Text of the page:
Prices would come down through greater efficiency.
It’s all a nonsense, really. Instead of one overpaid CEO (like British Gas boss, Iain Conn), we have a dozen, each with a duplication of Accounts, Computer, Admin, PR, Sales and Advertising departments.
We have a whole industry badgering us to Switch suppliers, wasting a few more hours of our lives. Who pays for them?
I remember the bad old days, when the Nationalised Industries weren’t pre-occupied with maximising shareholder profits but with keeping the Nation supplied and minimising customer complaints, delivered through badgered MP’s and Ministers. I even remember complaining about having to wait in for the gasman to bother to show up. Still some things never change.

10/2/17
Why has the BBC started asking “when” we should be charged to see a GP?
The question should be what is the point of a GP, if you are going to charge to see them?
It’s the GP who does the initial diagnosis and then re-directs to a specialist, as needed.
It’s the GP, who judges, whether you should be allowed prescription medication.
It shouldn’t an overworked random intern in A&E.
In a civilised Society it shouldn’t be a return of Blackadder’s “wise woman”, or ancient folk remedies for the masses and a privatised NHS for our “betters”

10/2/17
What is the point of asking anyone on BBC’s Question Time, how they’d feel, if an elderly relative had had to wait 8 hours on a trolley in A&E?
This is root cause of the disaffection between voters and politicians.
We know that their elderly relatives would be snug and secure in a hospital bed, whilst most of ours were waiting for an ambulance.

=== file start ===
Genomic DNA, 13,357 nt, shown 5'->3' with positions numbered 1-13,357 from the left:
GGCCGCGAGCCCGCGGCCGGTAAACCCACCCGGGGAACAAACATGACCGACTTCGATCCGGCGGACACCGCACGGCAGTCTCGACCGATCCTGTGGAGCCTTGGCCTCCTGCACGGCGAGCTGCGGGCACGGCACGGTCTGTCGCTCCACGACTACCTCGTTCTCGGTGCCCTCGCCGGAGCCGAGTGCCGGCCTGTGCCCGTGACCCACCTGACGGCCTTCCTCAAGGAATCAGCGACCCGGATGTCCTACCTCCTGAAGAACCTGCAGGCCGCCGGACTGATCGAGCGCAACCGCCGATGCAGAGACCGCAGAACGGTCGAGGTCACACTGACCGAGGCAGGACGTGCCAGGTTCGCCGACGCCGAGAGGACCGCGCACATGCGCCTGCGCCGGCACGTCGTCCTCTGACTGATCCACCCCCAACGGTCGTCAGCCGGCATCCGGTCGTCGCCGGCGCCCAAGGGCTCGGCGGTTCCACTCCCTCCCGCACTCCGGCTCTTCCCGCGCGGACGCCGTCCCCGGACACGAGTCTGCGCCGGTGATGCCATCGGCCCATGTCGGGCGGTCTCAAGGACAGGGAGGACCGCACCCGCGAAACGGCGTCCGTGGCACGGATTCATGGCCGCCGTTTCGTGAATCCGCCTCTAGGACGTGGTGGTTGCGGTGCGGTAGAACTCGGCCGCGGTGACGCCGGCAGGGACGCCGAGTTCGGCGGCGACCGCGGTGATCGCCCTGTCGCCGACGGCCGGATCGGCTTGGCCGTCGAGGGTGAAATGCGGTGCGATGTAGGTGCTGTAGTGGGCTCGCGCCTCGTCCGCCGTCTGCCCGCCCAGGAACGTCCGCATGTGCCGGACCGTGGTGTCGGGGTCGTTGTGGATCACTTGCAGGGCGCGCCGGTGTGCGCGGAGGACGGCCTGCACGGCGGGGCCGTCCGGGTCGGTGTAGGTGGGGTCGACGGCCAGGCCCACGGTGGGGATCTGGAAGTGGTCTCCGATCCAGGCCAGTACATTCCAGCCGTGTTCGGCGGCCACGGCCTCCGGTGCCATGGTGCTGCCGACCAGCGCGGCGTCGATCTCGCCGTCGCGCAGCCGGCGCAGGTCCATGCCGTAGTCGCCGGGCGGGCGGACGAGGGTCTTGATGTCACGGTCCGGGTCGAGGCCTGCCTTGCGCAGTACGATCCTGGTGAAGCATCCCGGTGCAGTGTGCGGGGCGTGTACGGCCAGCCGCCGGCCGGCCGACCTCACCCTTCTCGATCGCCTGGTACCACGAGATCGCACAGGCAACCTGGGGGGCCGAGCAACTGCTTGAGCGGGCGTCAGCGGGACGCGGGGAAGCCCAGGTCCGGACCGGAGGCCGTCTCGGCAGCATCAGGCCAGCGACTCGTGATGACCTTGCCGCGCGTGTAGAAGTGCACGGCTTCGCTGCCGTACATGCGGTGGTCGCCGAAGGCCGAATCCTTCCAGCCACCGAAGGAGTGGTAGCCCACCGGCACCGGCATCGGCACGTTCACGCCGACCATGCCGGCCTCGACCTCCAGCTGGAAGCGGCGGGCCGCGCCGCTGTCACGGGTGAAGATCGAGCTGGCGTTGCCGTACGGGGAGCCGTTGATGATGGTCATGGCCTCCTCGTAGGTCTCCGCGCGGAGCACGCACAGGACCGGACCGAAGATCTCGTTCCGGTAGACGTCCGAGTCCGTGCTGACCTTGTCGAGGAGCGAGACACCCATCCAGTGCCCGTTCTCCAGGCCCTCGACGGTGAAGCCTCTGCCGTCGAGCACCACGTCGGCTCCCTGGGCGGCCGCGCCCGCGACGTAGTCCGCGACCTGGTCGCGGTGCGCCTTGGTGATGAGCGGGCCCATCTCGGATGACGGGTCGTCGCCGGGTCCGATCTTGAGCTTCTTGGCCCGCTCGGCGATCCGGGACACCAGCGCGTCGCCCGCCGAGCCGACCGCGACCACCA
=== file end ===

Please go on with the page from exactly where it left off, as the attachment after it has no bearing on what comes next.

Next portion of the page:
The same applies with many of the public services, which the majority rely on, such as education, social care, pensions, public transport and so on.
Small wonder that panellists rarely answer questions directly, when they can not speak from a common experience

7/2/17
I find it hard to believe that Tiverton Town Council lost two full years of Council Documents.
The first thing that should be taught on computer security course is the grandfather, father storage system for files.
Even a basic Windows domestic PC platform will recommend a monthly backup of your files.
Computer memory is extremely cheap and fast nowadays; it should be a routine to save working files and archive others.
To lose two years worth can only be construed as mismanagement, or an administrative convenience.
5/2/17
I have to agree with Saira Khan’s support of MP’s taking their babies into The Commons.
After all who’d notice, if one began screaming its head off during PMQ’s.
5/2/17
When HS2 was first announced, the price tag was given as £40 Bn, quickly revised to £50 Bn.
Although some pundits suggested that it might be £80 Bn, when finally underway, it has been consistently priced at £50-60 Bn.
Then this morning, I’m sure the figure of £90 Bn slipped off Andrew Marr’s tongue.